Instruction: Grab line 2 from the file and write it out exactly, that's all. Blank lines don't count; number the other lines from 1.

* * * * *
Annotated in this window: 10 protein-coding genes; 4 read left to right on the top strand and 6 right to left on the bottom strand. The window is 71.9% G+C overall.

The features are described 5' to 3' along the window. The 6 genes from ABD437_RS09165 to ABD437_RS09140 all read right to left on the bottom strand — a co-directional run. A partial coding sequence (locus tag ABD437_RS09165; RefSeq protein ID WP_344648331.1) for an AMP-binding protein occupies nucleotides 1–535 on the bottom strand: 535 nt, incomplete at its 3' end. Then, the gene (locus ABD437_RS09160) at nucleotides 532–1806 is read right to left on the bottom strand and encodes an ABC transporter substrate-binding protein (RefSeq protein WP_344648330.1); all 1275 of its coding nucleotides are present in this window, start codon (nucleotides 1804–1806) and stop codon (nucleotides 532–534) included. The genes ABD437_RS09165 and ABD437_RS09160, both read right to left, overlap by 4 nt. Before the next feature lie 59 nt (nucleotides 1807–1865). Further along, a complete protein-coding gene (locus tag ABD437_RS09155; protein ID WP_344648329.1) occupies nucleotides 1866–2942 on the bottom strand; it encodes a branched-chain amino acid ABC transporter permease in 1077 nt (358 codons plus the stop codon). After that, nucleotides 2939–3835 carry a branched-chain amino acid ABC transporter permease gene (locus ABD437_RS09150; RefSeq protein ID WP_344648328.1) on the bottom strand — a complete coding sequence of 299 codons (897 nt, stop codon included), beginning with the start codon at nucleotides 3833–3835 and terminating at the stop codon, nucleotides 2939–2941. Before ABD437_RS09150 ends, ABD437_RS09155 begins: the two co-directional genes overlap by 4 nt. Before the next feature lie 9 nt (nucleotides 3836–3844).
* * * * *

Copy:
The features are described 5' to 3' along the window. The 6 genes from ABD437_RS09165 to ABD437_RS09140 all read right to left on the bottom strand — a co-directional run. A partial coding sequence (locus tag ABD437_RS09165; RefSeq protein ID WP_344648331.1) for an AMP-binding protein occupies nucleotides 1–535 on the bottom strand: 535 nt, incomplete at its 3' end. Then, the gene (locus ABD437_RS09160) at nucleotides 532–1806 is read right to left on the bottom strand and encodes an ABC transporter substrate-binding protein (RefSeq protein WP_344648330.1); all 1275 of its coding nucleotides are present in this window, start codon (nucleotides 1804–1806) and stop codon (nucleotides 532–534) included. The genes ABD437_RS09165 and ABD437_RS09160, both read right to left, overlap by 4 nt. Before the next feature lie 59 nt (nucleotides 1807–1865). Further along, a complete protein-coding gene (locus tag ABD437_RS09155; protein ID WP_344648329.1) occupies nucleotides 1866–2942 on the bottom strand; it encodes a branched-chain amino acid ABC transporter permease in 1077 nt (358 codons plus the stop codon). After that, nucleotides 2939–3835 carry a branched-chain amino acid ABC transporter permease gene (locus ABD437_RS09150; RefSeq protein ID WP_344648328.1) on the bottom strand — a complete coding sequence of 299 codons (897 nt, stop codon included), beginning with the start codon at nucleotides 3833–3835 and terminating at the stop codon, nucleotides 2939–2941. Before ABD437_RS09150 ends, ABD437_RS09155 begins: the two co-directional genes overlap by 4 nt. Before the next feature lie 9 nt (nucleotides 3836–3844).